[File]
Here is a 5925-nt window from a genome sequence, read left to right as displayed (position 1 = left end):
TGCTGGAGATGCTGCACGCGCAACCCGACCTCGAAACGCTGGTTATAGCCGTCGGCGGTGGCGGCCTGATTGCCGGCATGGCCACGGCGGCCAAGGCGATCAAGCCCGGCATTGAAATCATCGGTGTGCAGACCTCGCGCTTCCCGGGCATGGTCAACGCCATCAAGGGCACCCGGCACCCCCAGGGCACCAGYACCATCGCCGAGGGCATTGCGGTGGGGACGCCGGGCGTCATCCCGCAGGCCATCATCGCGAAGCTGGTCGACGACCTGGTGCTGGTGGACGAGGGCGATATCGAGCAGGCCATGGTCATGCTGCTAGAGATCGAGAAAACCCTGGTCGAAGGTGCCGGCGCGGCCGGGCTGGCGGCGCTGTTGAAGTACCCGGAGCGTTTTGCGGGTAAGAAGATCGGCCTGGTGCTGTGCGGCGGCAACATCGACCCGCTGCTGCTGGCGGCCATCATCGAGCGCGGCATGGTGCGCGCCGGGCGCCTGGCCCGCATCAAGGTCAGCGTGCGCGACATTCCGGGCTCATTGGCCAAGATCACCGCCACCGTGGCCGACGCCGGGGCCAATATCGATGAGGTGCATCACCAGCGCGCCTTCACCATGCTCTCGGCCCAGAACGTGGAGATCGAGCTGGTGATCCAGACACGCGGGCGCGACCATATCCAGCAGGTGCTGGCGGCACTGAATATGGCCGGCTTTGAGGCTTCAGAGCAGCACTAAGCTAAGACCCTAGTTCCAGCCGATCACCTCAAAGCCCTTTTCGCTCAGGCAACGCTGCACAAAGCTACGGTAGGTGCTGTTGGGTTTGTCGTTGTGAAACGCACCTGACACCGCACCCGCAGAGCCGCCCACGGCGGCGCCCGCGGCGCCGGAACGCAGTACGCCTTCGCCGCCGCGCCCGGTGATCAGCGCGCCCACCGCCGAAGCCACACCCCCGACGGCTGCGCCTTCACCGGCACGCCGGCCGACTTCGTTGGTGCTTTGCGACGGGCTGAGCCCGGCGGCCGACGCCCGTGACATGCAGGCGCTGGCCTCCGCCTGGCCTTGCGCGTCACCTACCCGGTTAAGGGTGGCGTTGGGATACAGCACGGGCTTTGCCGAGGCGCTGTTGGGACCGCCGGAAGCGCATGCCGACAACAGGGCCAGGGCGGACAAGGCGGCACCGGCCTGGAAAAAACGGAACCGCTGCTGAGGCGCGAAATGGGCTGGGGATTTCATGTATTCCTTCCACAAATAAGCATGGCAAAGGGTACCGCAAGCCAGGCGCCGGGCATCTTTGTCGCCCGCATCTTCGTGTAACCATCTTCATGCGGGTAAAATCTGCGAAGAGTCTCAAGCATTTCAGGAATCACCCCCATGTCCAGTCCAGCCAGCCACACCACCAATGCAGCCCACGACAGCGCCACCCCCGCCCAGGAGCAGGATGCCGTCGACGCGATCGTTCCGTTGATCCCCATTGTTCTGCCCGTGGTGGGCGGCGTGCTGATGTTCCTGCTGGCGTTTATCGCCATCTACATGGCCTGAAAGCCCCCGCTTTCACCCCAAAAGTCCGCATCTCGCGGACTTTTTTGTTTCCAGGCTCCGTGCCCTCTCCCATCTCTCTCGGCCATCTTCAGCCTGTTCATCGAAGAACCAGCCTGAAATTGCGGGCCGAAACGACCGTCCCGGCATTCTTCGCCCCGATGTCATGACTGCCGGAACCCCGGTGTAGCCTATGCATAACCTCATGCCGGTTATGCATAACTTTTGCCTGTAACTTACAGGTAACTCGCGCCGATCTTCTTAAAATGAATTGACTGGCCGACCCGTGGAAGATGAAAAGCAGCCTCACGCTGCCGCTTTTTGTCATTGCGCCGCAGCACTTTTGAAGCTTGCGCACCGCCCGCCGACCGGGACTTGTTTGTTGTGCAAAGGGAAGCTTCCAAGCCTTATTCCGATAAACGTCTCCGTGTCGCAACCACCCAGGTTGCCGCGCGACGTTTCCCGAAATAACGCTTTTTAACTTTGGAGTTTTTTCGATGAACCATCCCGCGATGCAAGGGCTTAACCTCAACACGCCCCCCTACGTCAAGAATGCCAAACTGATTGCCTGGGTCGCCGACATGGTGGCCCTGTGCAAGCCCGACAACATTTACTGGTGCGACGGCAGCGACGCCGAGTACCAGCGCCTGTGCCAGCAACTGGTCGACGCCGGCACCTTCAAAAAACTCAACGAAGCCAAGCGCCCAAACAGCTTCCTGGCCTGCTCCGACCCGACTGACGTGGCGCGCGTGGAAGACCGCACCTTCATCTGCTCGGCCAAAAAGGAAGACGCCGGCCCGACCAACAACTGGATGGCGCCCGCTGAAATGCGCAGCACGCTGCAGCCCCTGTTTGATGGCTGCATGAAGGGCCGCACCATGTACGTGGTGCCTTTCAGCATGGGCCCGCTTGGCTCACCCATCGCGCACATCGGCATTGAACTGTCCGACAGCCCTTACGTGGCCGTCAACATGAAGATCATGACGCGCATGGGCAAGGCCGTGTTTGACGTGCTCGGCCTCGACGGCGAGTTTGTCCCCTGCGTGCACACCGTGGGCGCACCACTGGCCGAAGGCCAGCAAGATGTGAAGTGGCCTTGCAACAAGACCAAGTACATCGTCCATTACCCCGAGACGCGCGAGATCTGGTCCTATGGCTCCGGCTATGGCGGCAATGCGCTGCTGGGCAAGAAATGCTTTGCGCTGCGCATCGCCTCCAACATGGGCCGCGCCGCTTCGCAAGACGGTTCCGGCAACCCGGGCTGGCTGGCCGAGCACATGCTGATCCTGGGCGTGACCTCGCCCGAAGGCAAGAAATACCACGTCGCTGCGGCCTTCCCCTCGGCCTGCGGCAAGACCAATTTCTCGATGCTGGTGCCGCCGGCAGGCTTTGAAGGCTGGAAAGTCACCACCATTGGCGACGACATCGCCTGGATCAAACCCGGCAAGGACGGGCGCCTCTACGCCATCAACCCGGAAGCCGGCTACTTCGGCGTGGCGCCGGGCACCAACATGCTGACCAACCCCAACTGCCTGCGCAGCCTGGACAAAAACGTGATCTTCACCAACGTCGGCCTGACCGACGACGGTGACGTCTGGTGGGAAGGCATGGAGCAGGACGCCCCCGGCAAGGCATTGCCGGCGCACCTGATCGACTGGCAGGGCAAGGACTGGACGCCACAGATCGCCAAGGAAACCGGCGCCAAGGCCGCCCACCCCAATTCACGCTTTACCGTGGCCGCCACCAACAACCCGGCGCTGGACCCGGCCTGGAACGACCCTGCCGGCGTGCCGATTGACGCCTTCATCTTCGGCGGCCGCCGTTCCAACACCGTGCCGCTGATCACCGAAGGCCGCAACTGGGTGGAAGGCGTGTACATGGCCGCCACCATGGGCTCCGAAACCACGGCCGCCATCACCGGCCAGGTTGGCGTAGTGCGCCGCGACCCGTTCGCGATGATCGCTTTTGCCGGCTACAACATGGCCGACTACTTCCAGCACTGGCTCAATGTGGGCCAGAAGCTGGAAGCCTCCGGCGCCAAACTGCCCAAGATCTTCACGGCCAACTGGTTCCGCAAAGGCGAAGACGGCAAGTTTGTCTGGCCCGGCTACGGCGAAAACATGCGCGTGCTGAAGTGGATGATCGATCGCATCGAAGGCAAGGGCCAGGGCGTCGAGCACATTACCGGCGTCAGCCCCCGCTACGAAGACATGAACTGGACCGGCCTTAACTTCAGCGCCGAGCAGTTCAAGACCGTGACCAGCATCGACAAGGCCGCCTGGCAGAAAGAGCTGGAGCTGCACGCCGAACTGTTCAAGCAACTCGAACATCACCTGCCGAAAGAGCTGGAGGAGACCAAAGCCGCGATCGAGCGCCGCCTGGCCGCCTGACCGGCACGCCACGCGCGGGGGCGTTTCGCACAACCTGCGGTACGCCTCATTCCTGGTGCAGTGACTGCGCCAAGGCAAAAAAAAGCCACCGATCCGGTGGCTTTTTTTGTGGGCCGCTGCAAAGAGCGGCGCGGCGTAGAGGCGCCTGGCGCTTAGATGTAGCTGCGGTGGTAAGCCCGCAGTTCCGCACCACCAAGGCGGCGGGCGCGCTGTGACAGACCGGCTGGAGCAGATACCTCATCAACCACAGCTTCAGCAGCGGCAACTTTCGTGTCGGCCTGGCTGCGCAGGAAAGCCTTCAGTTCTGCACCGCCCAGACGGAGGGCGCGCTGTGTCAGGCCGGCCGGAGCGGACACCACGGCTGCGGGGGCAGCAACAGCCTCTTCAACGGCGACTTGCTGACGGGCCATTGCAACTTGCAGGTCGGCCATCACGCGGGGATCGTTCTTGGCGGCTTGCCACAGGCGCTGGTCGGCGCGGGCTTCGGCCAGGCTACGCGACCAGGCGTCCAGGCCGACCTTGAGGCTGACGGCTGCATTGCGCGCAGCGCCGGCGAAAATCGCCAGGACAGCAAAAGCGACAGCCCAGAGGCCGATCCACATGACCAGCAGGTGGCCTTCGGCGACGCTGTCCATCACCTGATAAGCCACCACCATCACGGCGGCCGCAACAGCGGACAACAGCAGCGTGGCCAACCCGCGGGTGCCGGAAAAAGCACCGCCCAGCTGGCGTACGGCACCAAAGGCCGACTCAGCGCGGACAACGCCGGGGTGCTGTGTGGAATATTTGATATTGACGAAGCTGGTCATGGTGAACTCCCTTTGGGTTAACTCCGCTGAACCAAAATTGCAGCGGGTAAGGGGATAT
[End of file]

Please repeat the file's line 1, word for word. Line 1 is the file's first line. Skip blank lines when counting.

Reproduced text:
Here is a 5925-nt window from a genome sequence, read left to right as displayed (position 1 = left end):